In 2010, she started to venture out to do other swims around the world. First up was a 3 km race in Fiji without an escort or feeding. It was followed by a 10 km marathon swim where Copsey volunteered to be her kayaker. “He shot off like a rocket with me chasing until I spat the dummy and yelled at him to bloody slow down. I was supposed to be able to see him and not need to look up and have to chase him. I also yelled that I needed a drink so he had to stop. That set the tone for the rest of the swim with me yelling every now and then, and then arguments over direction – one of the buoys had moved. But we survived.”

In 2012, Cameron and Copsey went back to Fiji for the beautiful Denerau to Beachcomber race. Cameron had suggested earlier that he not kayak for her as they sat down for a heart-to-heart conversation. “I suggested to Mark that he should think hard about kayaking for me. But he wanted to. The night before the race, a couple of guys sat him down and explained to him the exact positioning of a kayak when guiding a swimmer.”

In addition to a kayaker, each swimmer also had a boat. “Mark wasn’t happy with his kayak and said it didn’t steer properly. He wasn’t wrong! At one point he was going one way, the boat on the other side of me was going the other, and I was in the middle thinking ‘hang on a minute where the hell am I going?’ Then comments like, ‘Swim towards the island’ led me to respond, ‘I am at bloody sea level, I can’t see the bloody island – it’s your job to guide me.'”

To make matters worse along the 18 km course, there was a bit of an ocean swell and waves around the middle of the course. “Mark did have a hell of a time trying to control the kayak. And that led to me being run over by him. The second time was my last feed and I didn’t even see him coming and thought, ‘Am I going crooked? Is he trying to get my attention? But no, he just ran me over.'”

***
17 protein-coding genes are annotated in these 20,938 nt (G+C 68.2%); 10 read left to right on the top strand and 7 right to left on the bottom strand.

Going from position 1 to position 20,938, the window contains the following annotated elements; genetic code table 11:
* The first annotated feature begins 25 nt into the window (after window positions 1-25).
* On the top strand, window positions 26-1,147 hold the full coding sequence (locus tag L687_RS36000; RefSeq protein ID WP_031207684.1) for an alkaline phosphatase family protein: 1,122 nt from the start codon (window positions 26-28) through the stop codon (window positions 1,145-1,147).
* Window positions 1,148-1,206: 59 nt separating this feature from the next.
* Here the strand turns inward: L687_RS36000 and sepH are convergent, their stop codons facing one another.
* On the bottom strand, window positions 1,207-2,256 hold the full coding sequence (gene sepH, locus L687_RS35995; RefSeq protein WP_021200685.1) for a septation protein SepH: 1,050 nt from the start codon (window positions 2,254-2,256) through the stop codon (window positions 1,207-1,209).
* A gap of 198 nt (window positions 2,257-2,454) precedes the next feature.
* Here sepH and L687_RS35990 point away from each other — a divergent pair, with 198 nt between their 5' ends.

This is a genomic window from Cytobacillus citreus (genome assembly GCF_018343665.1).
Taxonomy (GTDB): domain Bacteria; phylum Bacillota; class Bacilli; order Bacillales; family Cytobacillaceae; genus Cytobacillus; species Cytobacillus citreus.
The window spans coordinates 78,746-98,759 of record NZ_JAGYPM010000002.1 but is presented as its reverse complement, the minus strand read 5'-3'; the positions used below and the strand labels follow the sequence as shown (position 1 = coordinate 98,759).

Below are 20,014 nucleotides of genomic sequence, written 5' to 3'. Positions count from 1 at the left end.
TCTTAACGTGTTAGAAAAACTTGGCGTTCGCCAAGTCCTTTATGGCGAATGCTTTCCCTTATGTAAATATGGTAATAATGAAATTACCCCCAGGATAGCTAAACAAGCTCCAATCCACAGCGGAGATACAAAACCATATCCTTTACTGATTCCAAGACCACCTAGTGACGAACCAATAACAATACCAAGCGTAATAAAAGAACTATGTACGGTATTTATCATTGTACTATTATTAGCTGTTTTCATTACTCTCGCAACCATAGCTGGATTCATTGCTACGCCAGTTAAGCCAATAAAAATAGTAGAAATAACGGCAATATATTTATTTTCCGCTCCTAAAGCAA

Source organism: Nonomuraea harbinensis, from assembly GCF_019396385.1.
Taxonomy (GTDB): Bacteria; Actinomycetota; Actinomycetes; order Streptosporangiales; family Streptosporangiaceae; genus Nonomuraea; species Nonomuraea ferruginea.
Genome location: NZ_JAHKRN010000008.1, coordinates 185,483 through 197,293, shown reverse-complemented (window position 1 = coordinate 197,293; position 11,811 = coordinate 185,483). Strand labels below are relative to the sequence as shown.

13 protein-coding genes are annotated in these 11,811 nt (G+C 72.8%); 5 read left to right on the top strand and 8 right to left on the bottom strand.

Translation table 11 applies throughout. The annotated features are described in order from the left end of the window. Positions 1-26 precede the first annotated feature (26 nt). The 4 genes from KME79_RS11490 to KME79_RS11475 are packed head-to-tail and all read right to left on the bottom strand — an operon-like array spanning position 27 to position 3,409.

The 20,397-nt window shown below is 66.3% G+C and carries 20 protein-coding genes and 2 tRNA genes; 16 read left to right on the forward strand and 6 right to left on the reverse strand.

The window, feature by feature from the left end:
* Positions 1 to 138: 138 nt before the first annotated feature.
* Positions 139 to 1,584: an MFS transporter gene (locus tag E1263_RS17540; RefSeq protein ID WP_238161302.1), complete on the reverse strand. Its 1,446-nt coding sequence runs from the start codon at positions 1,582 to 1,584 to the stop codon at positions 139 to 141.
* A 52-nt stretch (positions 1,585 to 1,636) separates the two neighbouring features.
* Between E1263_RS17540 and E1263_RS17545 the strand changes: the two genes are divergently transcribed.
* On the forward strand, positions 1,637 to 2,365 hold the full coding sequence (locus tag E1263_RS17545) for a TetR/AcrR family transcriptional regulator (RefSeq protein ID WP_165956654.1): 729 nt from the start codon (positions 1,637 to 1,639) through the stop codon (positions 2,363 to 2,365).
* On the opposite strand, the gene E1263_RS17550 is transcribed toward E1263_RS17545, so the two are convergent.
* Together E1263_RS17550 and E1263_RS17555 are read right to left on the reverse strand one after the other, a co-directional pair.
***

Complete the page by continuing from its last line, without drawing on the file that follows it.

To make matters worse, there was a bit of communication problems between Copsey and the boat crew. “Mark wanted to follow the young Australian boy as word had it they had the tides sussed and would roll in at the end, but my boat wanted to take the most direct route. The Australian boy did pick a perfect current to sweep in ahead at the end, but hey, that’s ok, I still enjoyed my swim.”

With her competitive spirit, Cameron knows why Copsey is part of her passion. “It makes him a proper active part in my swimming. I put the effort in and he sees [kayaking] as him putting effort into it too. As he explains, ‘She is out there for a couple of hours, so I don’t exactly have anything else to do, so may as well get some gratuitous exercise.’ In some swims, it is a case of him thinking I would be better having him look after me than some stranger.”

From her perspective, what happens in the water, properly stays in the water. “I can yell and abuse him for going crooked and running me over, but that all just stays with the swim. He’s not going to hold a grudge for the next year. I trust him: he will do what I say, feed me what I tell him to, and he knows me and can read me.”

As they say in the open water world, that is love at first sight.

Copyright © 2014 by World Open Water Swimming Association